Newpolitik - Vol. II
Germany’s Response to Ebbing U.S. Engagement in International Institutions
When Time magazine named Angela Merkel its person of the year for 2015, it called her “chancellor of the free world.” When Donald Trump was elected U.S. president nearly a year later, his hostility to supranational institutions, and even the European Union itself, left bulwarks of the liberal order — the United Nations, the World Trade Organization, and NATO — without a champion in the White House.
As the United States takes a step back in the organization that it was instrumental in creating over seven decades ago, the question remains: Who will fill that void? Some of the United States’ decisions to leave key U.N. agreements and organizations are reversible, but some are not. Germany, as a non-permanent member of the U.N. Security Council for 2019-2020, is positioned to fill some of the vacuum left by the United States’ retreat.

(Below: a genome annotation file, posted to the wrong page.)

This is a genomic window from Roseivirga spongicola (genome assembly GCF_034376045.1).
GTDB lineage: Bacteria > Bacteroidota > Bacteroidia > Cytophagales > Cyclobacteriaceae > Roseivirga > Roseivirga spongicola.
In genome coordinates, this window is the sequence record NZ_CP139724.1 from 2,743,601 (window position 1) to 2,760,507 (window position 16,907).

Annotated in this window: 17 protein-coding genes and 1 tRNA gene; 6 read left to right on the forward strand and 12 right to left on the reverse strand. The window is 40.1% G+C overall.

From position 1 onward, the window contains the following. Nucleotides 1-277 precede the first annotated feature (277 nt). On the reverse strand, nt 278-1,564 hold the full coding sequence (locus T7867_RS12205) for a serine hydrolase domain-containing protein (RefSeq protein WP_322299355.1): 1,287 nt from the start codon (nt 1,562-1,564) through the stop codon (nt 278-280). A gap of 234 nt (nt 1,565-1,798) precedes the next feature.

Germany can shine a light on important global challenges – from climate change to crisis prevention – but it will have to take a much more active leadership role, to speak out more against injustices, and to sometimes stand alone. If Germany does not take on new responsibility, other powers, like China or Russia, could move to fill the space left by the United States